Good Management, 6.26% Dividend, And Good Fundamentals Make Colony Financial Attractive

| About: Colony NorthStar, (CLNS)


Colony Financial has successfully negotiated the terrible FY2013 for mortgage REITs.

Colony Financial has outperformed other commercially-oriented REITs NYMT and IVR on a book value basis.

Colony Financial is successfully taking advantage of the market disruptions caused by the Great Recession.

Colony Financial had good growth in core earnings year-over-year in Q1.

Should you buy Colony Financial now? Later? What does its future hold?

Colony Financial Inc. (CLNY) is a commercial real estate finance company engaged in acquiring, originating, investing in, financing, and managing a diversified portfolio of real estate-related debt investments. It primarily focuses on commercial mortgage loans, CMBS, mezzanine loans, real estate owned properties, debtor-in-possession loans, B-notes, bridge loans, etc. It is externally managed and advised by a wholly-owned subsidiary of Colony Capital LLC -- a privately-held independent investment firm founded in 1991. Colony Capital has an extensive global footprint and experience. A number of deals are done in conjunction with Colony Capital. CLNY is a U.S. REIT.

CLNY does invest in RMBS, but it is primarily a commercial real estate finance company. Does that mean it has done better or worse than most of the other REITs that are perhaps not quite as commercial real estate-oriented? If you are talking about book value alone, then CLNY has clearly done better than most of its peers. CLNY's book value was $18.30 as of December 31, 2012. Its book value as of March 31, 2014 was $18.98 per common share, for an approximate +3.72% gain over the intervening five quarters. The stock price was $19.50 on December 31, 2014; and it was $21.95 on March 31, 2014. This was already a premium to the March 31, 2014 book value of $18.98; and the stock price has, since Q1 2014 end, risen to $23.00 as of the close on June 24, 2014. This is a 21.2% premium to the March 31, 2014 book value. Since the book value only rose +$0.26 in Q1 2014, the current stock price is likely far too much of a premium; and CLNY is overvalued. However, good stocks often become overvalued; and this may mean that investors should want to own CLNY long term. However, they may wish to buy it on a dip. The following table shows how this compares to New York Mortgage Trust Inc. (NASDAQ:NYMT) and Invesco Mortgage Capital Inc. (NYSE:IVR). Both of these real estate REITs have both RMBS and commercial real estate investments.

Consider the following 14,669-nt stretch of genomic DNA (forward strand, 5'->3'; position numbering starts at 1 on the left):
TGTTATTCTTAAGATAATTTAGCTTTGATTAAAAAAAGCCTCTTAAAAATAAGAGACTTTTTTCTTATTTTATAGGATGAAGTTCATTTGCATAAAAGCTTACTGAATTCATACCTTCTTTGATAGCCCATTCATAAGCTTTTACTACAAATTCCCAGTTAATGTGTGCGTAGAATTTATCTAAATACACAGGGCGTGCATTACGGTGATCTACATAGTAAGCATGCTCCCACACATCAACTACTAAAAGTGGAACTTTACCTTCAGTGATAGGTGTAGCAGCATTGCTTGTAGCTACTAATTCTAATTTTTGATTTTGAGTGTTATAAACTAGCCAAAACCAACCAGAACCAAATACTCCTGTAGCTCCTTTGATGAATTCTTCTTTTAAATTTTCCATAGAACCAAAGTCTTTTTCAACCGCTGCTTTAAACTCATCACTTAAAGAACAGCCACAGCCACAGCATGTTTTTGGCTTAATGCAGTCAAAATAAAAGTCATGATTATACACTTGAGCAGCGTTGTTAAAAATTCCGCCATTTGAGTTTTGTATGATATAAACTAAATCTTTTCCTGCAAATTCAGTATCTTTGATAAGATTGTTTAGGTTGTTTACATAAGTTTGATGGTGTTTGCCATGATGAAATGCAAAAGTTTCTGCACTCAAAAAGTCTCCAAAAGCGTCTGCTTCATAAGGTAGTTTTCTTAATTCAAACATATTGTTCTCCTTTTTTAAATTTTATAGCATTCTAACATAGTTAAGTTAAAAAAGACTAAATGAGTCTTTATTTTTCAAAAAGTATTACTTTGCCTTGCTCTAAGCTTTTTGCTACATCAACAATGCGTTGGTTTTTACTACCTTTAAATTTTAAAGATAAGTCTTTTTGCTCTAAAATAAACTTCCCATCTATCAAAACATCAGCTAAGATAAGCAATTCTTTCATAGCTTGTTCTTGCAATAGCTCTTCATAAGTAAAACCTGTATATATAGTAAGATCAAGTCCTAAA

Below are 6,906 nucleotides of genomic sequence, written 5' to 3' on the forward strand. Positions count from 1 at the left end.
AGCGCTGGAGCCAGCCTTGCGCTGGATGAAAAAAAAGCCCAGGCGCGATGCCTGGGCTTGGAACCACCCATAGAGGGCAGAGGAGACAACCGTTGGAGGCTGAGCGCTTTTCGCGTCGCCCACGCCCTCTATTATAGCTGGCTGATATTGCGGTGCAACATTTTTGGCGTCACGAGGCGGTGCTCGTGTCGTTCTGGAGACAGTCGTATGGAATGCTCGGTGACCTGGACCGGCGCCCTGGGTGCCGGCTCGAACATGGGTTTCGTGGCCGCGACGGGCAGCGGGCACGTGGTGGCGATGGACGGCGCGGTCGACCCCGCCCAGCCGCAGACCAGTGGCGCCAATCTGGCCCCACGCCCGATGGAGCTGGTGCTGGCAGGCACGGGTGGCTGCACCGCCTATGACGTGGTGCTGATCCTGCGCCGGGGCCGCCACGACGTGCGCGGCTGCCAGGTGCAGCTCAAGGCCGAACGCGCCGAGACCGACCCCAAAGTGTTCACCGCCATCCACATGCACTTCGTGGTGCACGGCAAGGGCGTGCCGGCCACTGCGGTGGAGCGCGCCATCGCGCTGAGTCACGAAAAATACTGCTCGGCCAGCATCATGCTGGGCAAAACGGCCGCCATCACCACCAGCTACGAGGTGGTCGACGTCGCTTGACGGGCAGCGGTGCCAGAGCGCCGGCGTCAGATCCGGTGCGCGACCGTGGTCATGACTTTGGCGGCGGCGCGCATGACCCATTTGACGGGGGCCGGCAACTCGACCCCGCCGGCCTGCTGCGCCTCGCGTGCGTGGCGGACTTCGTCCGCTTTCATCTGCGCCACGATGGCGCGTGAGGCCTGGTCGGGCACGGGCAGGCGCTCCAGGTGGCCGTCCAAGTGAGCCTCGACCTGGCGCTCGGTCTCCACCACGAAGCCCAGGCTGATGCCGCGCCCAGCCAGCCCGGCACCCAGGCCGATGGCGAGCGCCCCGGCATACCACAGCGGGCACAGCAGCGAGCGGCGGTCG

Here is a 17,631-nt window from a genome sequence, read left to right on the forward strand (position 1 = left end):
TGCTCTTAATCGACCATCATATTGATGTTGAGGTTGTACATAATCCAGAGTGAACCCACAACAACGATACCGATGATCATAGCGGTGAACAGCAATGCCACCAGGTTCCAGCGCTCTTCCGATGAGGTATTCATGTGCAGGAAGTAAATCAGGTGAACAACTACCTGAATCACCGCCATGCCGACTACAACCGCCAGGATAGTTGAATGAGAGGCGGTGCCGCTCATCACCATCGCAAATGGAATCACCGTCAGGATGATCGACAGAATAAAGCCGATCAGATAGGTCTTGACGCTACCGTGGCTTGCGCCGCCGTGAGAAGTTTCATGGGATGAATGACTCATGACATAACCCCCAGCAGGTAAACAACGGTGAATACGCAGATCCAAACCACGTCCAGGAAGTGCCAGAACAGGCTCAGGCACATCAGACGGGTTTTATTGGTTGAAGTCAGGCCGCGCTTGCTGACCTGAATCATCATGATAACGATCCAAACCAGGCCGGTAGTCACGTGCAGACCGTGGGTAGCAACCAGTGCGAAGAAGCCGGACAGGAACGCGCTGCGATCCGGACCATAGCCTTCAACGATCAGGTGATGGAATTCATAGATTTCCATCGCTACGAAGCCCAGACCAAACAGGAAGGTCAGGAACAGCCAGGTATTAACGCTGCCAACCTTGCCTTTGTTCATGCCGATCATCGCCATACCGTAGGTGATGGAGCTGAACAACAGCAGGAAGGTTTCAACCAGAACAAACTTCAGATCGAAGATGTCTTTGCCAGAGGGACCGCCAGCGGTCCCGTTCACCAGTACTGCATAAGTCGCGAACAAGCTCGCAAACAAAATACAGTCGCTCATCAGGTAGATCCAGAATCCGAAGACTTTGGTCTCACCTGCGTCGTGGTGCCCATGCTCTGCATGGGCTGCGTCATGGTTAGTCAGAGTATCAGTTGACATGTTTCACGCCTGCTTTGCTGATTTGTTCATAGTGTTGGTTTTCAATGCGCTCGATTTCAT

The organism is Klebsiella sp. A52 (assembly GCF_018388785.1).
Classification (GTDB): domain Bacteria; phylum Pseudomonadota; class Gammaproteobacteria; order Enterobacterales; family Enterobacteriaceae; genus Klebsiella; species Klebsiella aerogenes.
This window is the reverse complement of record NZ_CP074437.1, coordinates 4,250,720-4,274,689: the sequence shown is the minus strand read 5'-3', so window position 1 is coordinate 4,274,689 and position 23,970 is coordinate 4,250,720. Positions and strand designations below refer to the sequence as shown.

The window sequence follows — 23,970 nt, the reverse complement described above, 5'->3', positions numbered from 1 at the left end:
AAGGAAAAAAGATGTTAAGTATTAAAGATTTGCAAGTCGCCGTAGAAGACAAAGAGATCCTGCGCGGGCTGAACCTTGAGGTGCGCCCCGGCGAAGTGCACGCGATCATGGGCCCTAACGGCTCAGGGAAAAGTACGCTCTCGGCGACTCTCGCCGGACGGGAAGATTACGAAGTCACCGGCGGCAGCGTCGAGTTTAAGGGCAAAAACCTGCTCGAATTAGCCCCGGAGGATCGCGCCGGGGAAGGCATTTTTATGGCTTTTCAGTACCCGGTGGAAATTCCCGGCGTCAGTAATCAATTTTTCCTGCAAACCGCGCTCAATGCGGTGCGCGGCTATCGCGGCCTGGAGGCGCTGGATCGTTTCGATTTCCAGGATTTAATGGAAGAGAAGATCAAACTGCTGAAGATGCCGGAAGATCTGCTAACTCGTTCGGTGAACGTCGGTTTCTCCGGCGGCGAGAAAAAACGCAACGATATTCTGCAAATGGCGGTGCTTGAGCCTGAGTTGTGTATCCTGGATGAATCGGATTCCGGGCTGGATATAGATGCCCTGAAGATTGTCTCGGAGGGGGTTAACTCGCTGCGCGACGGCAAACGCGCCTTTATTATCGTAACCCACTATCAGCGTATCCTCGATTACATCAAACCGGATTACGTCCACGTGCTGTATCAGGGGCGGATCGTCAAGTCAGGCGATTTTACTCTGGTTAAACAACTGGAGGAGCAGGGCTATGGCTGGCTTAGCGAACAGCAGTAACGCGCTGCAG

Current Price (at the close June 24, 2014)




Annual Dividend




Book Value as of December 31, 2012




Book Value as of March 31, 2014




Stock Price at the close December 31, 2012




Stock Price at the close March 31, 2014




Change in Book Value from December 31, 2012 to March 31, 2014




% Change in Book Value from December 31, 2012 to March 31, 2014




As investors can see from the table above, CLNY has the lowest dividend. However, it was a clear outperformer in terms of book value gains during the period from December 31, 2012 to March 31, 2014. This period was a truly terrible one for primarily Agency fixed rate mortgage REITs. Even for the REITs invested in more commercially-oriented investments, it was a tough time. New York Mortgage Trust Inc. has been one of the outperformers during that period; and it still lost a small amount of book value. IVR lost -11.04% over that period. CLNY's book value went up. It may have had the lower dividend, but it outperformed Invesco Mortgage Capital Inc., when you factor in book value losses and consequent stock price losses. For those investors that love stable investments, CLNY proved its worth during that troubled time of rapid interest rate increases.

CLNY has more of a hybrid model than the above two companies. It trades at lower leverage than most other mortgage REITs, without dependence on overnight mark-to-market financing. Instead, it provides a balanced mix between current yield and capital appreciation potential. The charts below illustrate this point well.

The charts below give a more specific breakout of CLNY's investment types.

As investors can see from the pie chart on the right, only 12% of the portfolio is composed of fixed rate loan originations bearing a high average coupon of 12%. Instead, 28% is composed of loan originations with equity participations and/or floating rates. 60% is composed of discounted loan acquisitions (both fixed and floating) and real estate equity -- performance linked to underlying economic and real estate market fundamentals. The Fed has seen to it that these have had a consistent upward trajectory in recent years. It is not as clear that the Fed will be backstopping the U.S. real estate market so thoroughly in the future.

As for the valuation of the company, it is a hard company to value based on the book value cited alone. The company has prepared the following slide to give its take on the valuation, which it obviously considers to be too low.

CLNY's point seems to be that if you take out the subsidiary Colony American Homes (NYSE:CAH), which generates little dividend, the dividend return would be about 10% for the rest of CLNY. This would put CLNY in the ballpark of other mortgage REITs' dividends. CLNY then turns the argument around. If CLNY without CAH is a good value with its 6.3% dividend, then adding in the approximate $7.15/share that CAH represents should bring the share price to $28-$30/share. I am not sure I buy either argument; but they are not without merit.